The factory has about a week of work to get all systems working and finishing touches undertaken before Adrian and Jackie move out of their apartment and onto the boat. We have done all the non-perishable shopping and need only to move the goods onto the boat as soon as the factory staff are finished and then do the perishable shop.
Luke Tod, our first mate who has undertaken two previous trips to Tahiti and one trip to Nice with me, is due to arrive in Cape Town on Tuesday and we will then start our survey on the boat and have any glitches rectified before we throw off our lines and head out on the first leg of our journey - first stop Jamestown, Saint Helena Island.
Visit Oceans Dream blog (the link is on the right of this page under "Favourites") to get Adrian and Jackie's thoughts on the launch - I am sure they will have a new post soon!
The photo above is Oceans Dream entering the Elliot Basin - sails to be hanked-on in the morning.
17/11/2008, Cape Town
Saturday arrived and I drove down to the Elliot Basin in the harbour to get one of the Moorings 47PC's out of its berth. Adrian and Jackie arrived and after warming up the engines we cast off the lines and did a quick tour out of the port and around Table Bay.
I had been instructed to pick up our "Telefonica guests" in the Victoria & Alfred Waterfront at 12:30 but due to the total chaos caused by hundreds of small private craft milling around, I started my entrance to the V&A harbour just as the Cape Town noon day gun fired. It was a slow entrance with boats of all shapes and sizes jostling around to get good positions to take a few snaps of the 70' Volvo Ocean fleet as they were leaving the port. I made it to the dock and with the help of Adrian and Jackie managed to tie up and load our 20 odd guests. One group was the wife and children of the skipper of Telefonica Blue, Bouwe Bekking. We had other wives and girlfriends of the crew on board as well and a couple of the support crew.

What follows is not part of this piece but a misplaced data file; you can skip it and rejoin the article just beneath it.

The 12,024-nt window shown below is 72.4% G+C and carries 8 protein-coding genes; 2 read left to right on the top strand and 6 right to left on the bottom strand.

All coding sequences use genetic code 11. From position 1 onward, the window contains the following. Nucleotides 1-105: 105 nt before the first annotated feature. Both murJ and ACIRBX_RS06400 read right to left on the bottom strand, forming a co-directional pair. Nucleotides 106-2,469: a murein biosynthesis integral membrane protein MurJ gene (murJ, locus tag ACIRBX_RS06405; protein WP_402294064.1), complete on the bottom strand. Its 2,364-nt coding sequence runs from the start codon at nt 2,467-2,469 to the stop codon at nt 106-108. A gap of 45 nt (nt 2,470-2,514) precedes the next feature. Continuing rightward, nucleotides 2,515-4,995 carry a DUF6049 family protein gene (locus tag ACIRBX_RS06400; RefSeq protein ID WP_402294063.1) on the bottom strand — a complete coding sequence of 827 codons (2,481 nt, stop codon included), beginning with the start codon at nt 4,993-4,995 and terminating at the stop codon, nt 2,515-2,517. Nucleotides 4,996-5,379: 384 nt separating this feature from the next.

Then it was back to Table Bay and I spent the rest of the afternoon trying to avoid wiping out any of the other spectator boats and at the same time keep close to Telefonica Blue for the families to shout and wave their goodbye's and shed a tear or two as their loved ones sailed off heading south to Cape Point, better known as the Cape of Good Hope, and eventually to Cochin, India.
We then returned to the V&A Waterfront and off-loaded the guests, returning to the Elliot Basin in time to dock, clean the boat and head home, exhausted, with numerous bruises caused by being thrown around by the wakes of other craft. It was a great day but one not to be repeated in a hurry! Thanks Adrian and Jackie for your assistance as the official "crew".
Oh, and before I sign off, it appears "Oceans Dream" will definitely be launched on either 27 or 28 November - as I have said before: Watch this space!
The photo above is used with permission - Photo by Adrian Schuler.
I have been told that "Oceans Dream" is to be launched on Friday 28 November. Hopefully the Admiral factory will keep to the date as all reports from the factory indicate that the builders are working full steam ahead to make the splash happen by the given date.
It looks like we will be able to leave around the 10th of December which means we will be spending Christmas on the island of St Helena.
At the moment all the Volvo Ocean Race boats are in Cape Town with Leg 2 due to start this Saturday at 13:00 local time (UTC +2 hours). I have been asked to skipper one of the support boats for the Telefonica Team. Adrian and Jackie are back from their trip up the west coast of South Africa and I have invited them to go along for the ride - hey, I need crew to help throw lines!
Talking about Adrian and Jackie, click on their blog link on the right of this page (under "Favorites") and read about their land-based trip.
More updates as they come in next week.